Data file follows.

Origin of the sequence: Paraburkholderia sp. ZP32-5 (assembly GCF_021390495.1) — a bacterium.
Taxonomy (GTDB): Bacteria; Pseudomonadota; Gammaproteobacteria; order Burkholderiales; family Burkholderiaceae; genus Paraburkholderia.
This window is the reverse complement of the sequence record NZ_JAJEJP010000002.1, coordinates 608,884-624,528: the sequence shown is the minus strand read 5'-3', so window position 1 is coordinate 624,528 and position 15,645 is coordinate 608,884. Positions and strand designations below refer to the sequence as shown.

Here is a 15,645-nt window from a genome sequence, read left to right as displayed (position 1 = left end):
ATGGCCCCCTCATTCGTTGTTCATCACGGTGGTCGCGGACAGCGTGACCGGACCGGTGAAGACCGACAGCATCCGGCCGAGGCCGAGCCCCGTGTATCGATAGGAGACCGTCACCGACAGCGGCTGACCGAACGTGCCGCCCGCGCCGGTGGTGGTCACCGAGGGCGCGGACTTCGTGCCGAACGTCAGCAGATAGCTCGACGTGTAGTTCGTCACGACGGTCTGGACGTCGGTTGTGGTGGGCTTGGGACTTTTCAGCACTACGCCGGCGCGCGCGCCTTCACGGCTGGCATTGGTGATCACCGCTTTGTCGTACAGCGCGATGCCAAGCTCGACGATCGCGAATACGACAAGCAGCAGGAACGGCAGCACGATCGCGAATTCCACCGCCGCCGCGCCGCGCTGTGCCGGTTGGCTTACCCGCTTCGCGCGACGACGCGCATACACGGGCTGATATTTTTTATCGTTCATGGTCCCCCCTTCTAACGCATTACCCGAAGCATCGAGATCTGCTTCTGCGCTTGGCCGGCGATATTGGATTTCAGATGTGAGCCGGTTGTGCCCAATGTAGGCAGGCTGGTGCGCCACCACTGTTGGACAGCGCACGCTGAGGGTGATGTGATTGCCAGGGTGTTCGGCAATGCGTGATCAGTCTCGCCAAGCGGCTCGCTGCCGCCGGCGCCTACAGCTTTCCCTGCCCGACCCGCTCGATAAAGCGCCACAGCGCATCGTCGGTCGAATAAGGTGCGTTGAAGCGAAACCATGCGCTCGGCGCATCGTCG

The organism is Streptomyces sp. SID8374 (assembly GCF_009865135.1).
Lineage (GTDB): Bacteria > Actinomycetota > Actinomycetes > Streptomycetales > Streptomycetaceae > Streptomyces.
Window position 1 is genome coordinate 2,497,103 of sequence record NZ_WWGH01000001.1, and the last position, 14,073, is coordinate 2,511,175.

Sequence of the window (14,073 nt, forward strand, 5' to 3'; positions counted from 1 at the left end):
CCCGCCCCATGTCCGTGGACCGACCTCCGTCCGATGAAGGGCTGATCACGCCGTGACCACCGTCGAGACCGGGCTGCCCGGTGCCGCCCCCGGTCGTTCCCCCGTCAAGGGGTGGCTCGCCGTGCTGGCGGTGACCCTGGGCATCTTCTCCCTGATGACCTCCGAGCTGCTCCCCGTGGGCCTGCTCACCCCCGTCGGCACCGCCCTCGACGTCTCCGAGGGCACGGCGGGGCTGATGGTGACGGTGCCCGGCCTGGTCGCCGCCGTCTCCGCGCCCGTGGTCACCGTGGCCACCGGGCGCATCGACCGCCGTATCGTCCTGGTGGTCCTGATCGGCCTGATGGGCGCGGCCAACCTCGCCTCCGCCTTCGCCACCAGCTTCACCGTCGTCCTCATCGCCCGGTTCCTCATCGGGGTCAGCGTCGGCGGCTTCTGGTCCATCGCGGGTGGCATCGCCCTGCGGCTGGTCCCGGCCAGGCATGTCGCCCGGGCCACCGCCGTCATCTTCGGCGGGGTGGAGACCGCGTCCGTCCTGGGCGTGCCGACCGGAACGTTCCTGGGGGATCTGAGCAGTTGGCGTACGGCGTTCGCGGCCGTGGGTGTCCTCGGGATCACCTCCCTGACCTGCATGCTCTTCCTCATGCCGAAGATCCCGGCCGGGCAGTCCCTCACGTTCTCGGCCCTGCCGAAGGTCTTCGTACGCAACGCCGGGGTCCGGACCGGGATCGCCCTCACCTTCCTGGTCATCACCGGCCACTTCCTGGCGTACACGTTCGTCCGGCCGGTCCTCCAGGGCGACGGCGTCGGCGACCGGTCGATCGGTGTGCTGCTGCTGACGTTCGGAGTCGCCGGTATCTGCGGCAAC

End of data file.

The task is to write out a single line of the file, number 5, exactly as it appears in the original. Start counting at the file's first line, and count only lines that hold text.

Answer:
ATGGCCCCCTCATTCGTTGTTCATCACGGTGGTCGCGGACAGCGTGACCGGACCGGTGAAGACCGACAGCATCCGGCCGAGGCCGAGCCCCGTGTATCGATAGGAGACCGTCACCGACAGCGGCTGACCGAACGTGCCGCCCGCGCCGGTGGTGGTCACCGAGGGCGCGGACTTCGTGCCGAACGTCAGCAGATAGCTCGACGTGTAGTTCGTCACGACGGTCTGGACGTCGGTTGTGGTGGGCTTGGGACTTTTCAGCACTACGCCGGCGCGCGCGCCTTCACGGCTGGCATTGGTGATCACCGCTTTGTCGTACAGCGCGATGCCAAGCTCGACGATCGCGAATACGACAAGCAGCAGGAACGGCAGCACGATCGCGAATTCCACCGCCGCCGCGCCGCGCTGTGCCGGTTGGCTTACCCGCTTCGCGCGACGACGCGCATACACGGGCTGATATTTTTTATCGTTCATGGTCCCCCCTTCTAACGCATTACCCGAAGCATCGAGATCTGCTTCTGCGCTTGGCCGGCGATATTGGATTTCAGATGTGAGCCGGTTGTGCCCAATGTAGGCAGGCTGGTGCGCCACCACTGTTGGACAGCGCACGCTGAGGGTGATGTGATTGCCAGGGTGTTCGGCAATGCGTGATCAGTCTCGCCAAGCGGCTCGCTGCCGCCGGCGCCTACAGCTTTCCCTGCCCGACCCGCTCGATAAAGCGCCACAGCGCATCGTCGGTCGAATAAGGTGCGTTGAAGCGAAACCATGCGCTCGGCGCATCGTCG